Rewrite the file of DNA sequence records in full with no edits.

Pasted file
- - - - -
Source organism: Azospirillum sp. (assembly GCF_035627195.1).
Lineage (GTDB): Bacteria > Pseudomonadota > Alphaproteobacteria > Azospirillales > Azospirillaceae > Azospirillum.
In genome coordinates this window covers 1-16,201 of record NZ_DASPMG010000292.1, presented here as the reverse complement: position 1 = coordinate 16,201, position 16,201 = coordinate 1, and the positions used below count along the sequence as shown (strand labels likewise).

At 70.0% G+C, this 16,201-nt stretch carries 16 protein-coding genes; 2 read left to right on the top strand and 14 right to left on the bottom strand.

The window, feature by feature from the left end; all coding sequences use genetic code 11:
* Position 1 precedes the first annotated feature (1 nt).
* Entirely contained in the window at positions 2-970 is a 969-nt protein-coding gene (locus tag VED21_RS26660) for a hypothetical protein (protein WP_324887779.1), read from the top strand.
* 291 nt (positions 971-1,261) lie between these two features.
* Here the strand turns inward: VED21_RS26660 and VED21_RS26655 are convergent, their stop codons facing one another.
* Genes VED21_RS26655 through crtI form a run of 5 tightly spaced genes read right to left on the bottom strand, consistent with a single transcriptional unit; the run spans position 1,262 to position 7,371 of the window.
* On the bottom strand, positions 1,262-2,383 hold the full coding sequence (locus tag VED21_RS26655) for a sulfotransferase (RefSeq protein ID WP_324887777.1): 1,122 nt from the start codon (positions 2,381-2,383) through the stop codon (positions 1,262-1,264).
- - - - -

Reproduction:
Source organism: Azospirillum sp. (assembly GCF_035627195.1).
Lineage (GTDB): Bacteria > Pseudomonadota > Alphaproteobacteria > Azospirillales > Azospirillaceae > Azospirillum.
In genome coordinates this window covers 1-16,201 of record NZ_DASPMG010000292.1, presented here as the reverse complement: position 1 = coordinate 16,201, position 16,201 = coordinate 1, and the positions used below count along the sequence as shown (strand labels likewise).

At 70.0% G+C, this 16,201-nt stretch carries 16 protein-coding genes; 2 read left to right on the top strand and 14 right to left on the bottom strand.

The window, feature by feature from the left end; all coding sequences use genetic code 11:
* Position 1 precedes the first annotated feature (1 nt).
* Entirely contained in the window at positions 2-970 is a 969-nt protein-coding gene (locus tag VED21_RS26660) for a hypothetical protein (protein WP_324887779.1), read from the top strand.
* 291 nt (positions 971-1,261) lie between these two features.
* Here the strand turns inward: VED21_RS26660 and VED21_RS26655 are convergent, their stop codons facing one another.
* Genes VED21_RS26655 through crtI form a run of 5 tightly spaced genes read right to left on the bottom strand, consistent with a single transcriptional unit; the run spans position 1,262 to position 7,371 of the window.
* On the bottom strand, positions 1,262-2,383 hold the full coding sequence (locus tag VED21_RS26655) for a sulfotransferase (RefSeq protein ID WP_324887777.1): 1,122 nt from the start codon (positions 2,381-2,383) through the stop codon (positions 1,262-1,264).